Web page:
“The building was on fire and it wasn’t my fault,” says Harry in the opening line of Blood Rites. This has to be one of my favorite DRESDEN FILES books, and the very first line is quite possibly one of the most memorable in the series. Harry has been asked for a favor by his pseudo-friend and White Court Vampire, Thomas Raith: he is to investigate a possible death curse at an independent adult film studio. As with all Dresden stories, not everything is as it appears to be. Harry finds himself in multiple perilous situations, all of which are over his head. Jim Butcher masterfully weaves the reader through the chaotic mess that is Harry’s life, all culminating in a dramatic finale that deserves a standing ovation.
There are so many great moments in Blood Rites, from demon monkeys throwing flaming poo, battle meetings held in an IHOP, to the endless humorous banter between Thomas and Harry. The events that take place in Blood Rites have a lasting impact that still lingers six books later. Several wonderful characters are introduced, and many existing ones are fleshed out. You learn more about the White Court vampires, and Harry’s relationship to them. Mouse the Fu-Dog is introduced, and Kincaid the mercenary body guard becomes one of my favorite characters.
Blood Rites is what I call a keystone book in a series, and long-running series like THE DRESDEN FILES generally have a few of these. The events taking place are essential to the overall story arc that will end many books later. I like to be given the feeling of a “big picture,” and Blood Rites is one of the first DRESDEN FILES books that really move the overall story further along. It was after Blood Rites that I first realized that Jim Butcher had a plan for how he was going to end this series.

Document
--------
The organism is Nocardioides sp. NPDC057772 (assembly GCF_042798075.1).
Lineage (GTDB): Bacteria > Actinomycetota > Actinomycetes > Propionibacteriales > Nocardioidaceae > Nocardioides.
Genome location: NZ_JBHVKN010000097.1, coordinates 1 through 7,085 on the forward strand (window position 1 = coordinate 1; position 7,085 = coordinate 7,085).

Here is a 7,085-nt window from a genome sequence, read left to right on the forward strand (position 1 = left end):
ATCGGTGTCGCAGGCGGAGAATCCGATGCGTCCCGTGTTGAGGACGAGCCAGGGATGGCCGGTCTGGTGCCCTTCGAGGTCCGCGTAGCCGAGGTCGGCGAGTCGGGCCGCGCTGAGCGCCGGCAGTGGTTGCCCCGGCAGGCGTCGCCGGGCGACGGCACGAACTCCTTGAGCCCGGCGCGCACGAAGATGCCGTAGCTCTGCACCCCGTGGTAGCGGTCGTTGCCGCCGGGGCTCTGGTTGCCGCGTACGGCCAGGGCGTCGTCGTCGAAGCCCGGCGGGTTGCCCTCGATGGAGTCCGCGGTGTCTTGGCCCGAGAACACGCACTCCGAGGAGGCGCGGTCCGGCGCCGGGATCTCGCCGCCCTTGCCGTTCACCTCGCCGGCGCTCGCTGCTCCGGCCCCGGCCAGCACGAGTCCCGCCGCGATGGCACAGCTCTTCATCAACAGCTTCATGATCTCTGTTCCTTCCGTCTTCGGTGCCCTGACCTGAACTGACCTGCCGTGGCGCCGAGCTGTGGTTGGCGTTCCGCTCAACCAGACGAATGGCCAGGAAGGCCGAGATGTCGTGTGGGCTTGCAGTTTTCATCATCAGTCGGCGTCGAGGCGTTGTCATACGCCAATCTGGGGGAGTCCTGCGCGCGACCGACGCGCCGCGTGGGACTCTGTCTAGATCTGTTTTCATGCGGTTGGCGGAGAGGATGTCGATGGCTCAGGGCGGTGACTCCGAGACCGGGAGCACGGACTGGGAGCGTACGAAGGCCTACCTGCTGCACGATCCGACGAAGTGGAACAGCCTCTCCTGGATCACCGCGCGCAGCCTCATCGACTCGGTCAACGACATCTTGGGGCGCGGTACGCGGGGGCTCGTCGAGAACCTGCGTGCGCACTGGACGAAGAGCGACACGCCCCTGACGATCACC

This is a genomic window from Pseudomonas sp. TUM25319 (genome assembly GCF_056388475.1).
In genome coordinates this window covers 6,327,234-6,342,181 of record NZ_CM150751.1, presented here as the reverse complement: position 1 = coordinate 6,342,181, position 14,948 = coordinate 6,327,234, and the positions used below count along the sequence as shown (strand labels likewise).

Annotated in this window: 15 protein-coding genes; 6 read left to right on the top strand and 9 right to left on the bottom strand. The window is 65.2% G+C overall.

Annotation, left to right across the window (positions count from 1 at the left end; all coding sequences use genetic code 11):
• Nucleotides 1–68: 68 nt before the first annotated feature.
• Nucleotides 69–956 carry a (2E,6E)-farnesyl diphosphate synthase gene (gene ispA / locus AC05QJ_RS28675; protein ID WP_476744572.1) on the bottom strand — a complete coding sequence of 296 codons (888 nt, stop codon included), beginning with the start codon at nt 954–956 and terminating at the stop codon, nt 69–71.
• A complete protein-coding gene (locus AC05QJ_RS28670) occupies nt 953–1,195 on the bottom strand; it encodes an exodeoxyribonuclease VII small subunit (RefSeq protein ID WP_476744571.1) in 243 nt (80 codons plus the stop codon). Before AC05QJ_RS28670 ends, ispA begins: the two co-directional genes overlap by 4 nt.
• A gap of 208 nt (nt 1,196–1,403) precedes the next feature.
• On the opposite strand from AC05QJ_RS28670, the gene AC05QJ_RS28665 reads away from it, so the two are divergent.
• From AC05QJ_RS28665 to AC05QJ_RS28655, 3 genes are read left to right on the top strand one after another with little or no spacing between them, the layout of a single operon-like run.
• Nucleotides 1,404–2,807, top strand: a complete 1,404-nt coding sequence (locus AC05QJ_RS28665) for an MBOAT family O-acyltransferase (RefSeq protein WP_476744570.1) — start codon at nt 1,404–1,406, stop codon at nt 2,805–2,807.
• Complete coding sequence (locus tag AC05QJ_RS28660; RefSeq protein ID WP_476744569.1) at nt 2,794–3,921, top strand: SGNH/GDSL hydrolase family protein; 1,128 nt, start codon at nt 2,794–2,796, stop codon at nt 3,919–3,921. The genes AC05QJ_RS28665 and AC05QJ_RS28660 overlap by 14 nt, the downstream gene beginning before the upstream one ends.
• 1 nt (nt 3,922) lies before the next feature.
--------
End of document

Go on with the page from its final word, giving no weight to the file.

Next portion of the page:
I cannot recommend Blood Rites highly enough, and I’m excited that Roc has now released it in hardcover and Penguin has produced it in audio. In the unabridged audio version, James Marsters is the voice of Harry Dresden. You may know James as Spike from the TV series Buffy the Vampire Slayer. I was somewhat skeptical of him portraying the haggard macho voice I had imagined Harry to have. To say I was pleasantly surprised would be an understatement.
It was so important for Penguin to cast this voice correctly. The Dreden Files are written in first person, so the only voice in the story is Harry’s. Having a mediocre voice play the character would have been disaster. Luckily for us, they picked the right man: Marsters is brilliant and he has permanently portrayed Harry’s voice in my head since the first sentence he spoke — he’s perfect.
The middle books of the DRESDEN FILES certainly deserve this new attention, as they are some of the best books in the urban fantasy genre.